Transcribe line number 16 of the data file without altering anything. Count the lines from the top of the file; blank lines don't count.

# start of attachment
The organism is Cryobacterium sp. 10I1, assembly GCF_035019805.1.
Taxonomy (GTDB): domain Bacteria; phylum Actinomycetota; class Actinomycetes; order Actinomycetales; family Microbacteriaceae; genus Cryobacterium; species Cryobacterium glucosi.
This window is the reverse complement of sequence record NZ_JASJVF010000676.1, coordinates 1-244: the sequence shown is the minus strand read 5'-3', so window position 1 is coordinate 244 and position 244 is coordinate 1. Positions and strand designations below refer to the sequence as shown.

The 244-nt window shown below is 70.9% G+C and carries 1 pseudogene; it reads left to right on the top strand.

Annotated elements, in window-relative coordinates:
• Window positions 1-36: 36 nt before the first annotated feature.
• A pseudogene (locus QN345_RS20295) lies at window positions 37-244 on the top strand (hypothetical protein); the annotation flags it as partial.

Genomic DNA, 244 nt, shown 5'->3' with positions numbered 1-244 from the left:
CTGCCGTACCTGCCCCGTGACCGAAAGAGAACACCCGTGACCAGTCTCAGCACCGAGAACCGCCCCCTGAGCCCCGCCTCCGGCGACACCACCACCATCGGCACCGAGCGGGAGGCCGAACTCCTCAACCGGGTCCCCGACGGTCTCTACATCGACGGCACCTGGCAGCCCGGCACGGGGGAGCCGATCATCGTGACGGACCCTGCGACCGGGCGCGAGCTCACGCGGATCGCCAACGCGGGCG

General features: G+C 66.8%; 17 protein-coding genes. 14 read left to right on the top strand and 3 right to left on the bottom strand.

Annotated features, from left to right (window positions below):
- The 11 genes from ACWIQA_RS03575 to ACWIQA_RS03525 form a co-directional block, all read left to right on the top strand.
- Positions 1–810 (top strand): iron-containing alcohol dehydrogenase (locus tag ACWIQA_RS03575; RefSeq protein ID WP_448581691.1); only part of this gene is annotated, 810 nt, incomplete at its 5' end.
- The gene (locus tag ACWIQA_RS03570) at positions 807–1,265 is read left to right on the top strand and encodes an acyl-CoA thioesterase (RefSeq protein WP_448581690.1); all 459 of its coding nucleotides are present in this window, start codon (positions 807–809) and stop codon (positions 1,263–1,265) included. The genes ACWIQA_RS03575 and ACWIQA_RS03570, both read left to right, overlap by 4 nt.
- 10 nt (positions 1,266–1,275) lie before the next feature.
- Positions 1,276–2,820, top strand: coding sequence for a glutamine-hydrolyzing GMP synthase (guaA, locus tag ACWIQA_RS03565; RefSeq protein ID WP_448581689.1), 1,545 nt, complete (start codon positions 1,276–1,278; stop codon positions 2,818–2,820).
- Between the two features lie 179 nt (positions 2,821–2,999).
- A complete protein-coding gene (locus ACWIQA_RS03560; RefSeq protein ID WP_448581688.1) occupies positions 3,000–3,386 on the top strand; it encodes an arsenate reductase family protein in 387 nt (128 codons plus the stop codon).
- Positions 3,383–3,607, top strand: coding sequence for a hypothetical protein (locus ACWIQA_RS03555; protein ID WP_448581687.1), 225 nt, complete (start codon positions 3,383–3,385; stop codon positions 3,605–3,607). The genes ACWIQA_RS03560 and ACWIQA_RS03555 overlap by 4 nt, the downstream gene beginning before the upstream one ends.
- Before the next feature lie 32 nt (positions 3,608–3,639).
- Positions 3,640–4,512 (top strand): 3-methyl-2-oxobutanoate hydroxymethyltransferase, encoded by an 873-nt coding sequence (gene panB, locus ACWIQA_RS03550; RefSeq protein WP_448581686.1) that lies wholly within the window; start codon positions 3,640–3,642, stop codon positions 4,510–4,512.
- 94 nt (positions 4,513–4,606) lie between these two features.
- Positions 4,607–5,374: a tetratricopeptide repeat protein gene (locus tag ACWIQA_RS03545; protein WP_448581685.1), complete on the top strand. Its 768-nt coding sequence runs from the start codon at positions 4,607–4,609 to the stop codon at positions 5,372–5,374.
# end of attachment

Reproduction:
- Positions 1,276–2,820, top strand: coding sequence for a glutamine-hydrolyzing GMP synthase (guaA, locus tag ACWIQA_RS03565; RefSeq protein ID WP_448581689.1), 1,545 nt, complete (start codon positions 1,276–1,278; stop codon positions 2,818–2,820).